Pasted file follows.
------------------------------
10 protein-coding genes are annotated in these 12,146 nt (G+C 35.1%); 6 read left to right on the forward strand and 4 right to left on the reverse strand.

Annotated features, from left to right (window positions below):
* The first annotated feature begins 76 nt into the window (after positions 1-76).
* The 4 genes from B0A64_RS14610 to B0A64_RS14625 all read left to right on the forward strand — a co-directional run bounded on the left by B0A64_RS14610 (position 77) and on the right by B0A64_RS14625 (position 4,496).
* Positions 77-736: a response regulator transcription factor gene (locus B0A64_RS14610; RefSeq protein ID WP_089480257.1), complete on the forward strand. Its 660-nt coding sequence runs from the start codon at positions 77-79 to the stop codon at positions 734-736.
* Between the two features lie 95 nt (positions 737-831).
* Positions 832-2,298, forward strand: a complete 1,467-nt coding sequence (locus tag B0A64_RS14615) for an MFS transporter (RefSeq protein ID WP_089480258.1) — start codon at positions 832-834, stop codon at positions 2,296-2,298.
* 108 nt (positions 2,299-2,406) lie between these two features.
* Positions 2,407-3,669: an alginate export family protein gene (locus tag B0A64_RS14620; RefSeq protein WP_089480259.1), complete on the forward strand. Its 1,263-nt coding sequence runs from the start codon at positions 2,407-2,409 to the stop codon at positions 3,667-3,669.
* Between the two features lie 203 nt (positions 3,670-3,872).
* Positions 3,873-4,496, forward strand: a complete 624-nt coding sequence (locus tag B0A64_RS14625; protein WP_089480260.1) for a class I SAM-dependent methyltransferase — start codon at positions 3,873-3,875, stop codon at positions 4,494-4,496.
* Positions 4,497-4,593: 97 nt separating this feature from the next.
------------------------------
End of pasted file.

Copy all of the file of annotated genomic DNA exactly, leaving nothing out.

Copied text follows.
10 protein-coding genes are annotated in these 12,146 nt (G+C 35.1%); 6 read left to right on the forward strand and 4 right to left on the reverse strand.

Annotated features, from left to right (window positions below):
* The first annotated feature begins 76 nt into the window (after positions 1-76).
* The 4 genes from B0A64_RS14610 to B0A64_RS14625 all read left to right on the forward strand — a co-directional run bounded on the left by B0A64_RS14610 (position 77) and on the right by B0A64_RS14625 (position 4,496).
* Positions 77-736: a response regulator transcription factor gene (locus B0A64_RS14610; RefSeq protein ID WP_089480257.1), complete on the forward strand. Its 660-nt coding sequence runs from the start codon at positions 77-79 to the stop codon at positions 734-736.
* Between the two features lie 95 nt (positions 737-831).
* Positions 832-2,298, forward strand: a complete 1,467-nt coding sequence (locus tag B0A64_RS14615) for an MFS transporter (RefSeq protein ID WP_089480258.1) — start codon at positions 832-834, stop codon at positions 2,296-2,298.
* 108 nt (positions 2,299-2,406) lie between these two features.
* Positions 2,407-3,669: an alginate export family protein gene (locus tag B0A64_RS14620; RefSeq protein WP_089480259.1), complete on the forward strand. Its 1,263-nt coding sequence runs from the start codon at positions 2,407-2,409 to the stop codon at positions 3,667-3,669.
* Between the two features lie 203 nt (positions 3,670-3,872).
* Positions 3,873-4,496, forward strand: a complete 624-nt coding sequence (locus tag B0A64_RS14625; protein WP_089480260.1) for a class I SAM-dependent methyltransferase — start codon at positions 3,873-3,875, stop codon at positions 4,494-4,496.
* Positions 4,497-4,593: 97 nt separating this feature from the next.